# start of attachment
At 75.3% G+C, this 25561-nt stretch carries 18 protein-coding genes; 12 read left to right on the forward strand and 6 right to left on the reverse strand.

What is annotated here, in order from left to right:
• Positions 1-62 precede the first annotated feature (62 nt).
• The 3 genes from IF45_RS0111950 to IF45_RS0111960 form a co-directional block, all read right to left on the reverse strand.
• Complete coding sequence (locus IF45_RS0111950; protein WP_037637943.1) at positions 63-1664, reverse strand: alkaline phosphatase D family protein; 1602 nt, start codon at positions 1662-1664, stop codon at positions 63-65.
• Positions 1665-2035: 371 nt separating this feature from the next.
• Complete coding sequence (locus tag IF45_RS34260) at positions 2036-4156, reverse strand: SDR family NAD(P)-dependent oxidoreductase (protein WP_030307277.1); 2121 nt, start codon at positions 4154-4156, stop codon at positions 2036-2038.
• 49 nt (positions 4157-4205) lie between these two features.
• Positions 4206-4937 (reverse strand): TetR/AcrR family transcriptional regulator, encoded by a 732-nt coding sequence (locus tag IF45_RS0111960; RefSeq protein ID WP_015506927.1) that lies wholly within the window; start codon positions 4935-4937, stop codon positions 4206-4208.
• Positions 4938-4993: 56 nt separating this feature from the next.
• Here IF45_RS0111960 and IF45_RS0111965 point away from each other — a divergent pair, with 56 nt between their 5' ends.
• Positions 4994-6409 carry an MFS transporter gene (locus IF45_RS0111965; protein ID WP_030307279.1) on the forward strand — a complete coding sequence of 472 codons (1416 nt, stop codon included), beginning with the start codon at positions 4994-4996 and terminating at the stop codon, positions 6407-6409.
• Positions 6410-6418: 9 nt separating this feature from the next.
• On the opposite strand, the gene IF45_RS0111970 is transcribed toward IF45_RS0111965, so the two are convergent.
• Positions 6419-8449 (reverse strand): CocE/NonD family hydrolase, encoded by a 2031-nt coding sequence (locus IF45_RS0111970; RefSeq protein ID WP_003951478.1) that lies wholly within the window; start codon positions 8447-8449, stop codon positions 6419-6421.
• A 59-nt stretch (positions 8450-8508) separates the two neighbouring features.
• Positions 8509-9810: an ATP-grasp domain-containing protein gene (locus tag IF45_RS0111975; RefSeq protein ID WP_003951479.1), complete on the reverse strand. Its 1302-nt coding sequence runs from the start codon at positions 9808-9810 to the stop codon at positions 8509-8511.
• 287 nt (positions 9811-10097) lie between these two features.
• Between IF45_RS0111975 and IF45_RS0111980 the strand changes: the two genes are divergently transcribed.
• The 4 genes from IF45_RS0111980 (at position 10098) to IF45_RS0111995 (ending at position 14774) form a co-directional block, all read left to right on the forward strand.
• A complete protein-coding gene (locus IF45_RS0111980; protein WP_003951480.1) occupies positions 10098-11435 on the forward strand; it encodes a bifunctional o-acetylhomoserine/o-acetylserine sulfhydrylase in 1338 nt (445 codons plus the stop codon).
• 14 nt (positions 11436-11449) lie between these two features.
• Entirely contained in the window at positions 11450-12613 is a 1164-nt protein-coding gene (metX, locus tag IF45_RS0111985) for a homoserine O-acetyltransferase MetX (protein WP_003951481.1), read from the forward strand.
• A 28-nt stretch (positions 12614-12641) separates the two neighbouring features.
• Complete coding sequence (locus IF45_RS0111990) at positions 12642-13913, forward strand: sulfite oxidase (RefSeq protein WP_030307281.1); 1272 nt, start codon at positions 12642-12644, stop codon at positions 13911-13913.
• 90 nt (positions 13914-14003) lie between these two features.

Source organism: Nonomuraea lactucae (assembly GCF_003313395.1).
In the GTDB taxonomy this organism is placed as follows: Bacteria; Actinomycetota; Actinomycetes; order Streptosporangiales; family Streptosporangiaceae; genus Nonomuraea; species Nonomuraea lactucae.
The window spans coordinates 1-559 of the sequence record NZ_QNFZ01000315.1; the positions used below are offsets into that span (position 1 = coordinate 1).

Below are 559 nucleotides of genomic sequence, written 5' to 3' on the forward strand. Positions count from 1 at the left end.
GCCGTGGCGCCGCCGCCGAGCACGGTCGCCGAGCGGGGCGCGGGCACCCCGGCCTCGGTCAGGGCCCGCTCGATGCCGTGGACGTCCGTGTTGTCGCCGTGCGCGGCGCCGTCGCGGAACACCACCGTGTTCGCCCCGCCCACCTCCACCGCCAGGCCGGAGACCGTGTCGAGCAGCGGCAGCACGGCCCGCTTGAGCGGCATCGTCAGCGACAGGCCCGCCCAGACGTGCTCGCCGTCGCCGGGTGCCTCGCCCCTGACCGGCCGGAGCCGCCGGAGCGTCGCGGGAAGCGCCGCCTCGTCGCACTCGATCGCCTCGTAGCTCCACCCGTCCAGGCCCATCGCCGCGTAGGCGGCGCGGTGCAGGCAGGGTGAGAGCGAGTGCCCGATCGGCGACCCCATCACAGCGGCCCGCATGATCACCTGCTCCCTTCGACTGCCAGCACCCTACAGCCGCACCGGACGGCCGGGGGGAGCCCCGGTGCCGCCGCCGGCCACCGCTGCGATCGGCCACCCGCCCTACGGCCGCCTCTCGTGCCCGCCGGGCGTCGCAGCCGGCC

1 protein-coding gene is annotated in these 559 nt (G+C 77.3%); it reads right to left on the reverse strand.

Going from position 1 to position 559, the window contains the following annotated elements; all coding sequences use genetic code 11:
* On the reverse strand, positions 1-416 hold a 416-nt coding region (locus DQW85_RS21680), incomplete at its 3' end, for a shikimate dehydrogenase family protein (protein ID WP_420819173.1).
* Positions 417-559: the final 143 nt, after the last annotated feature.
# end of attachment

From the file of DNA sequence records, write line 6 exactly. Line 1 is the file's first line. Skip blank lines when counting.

• Positions 1665-2035: 371 nt separating this feature from the next.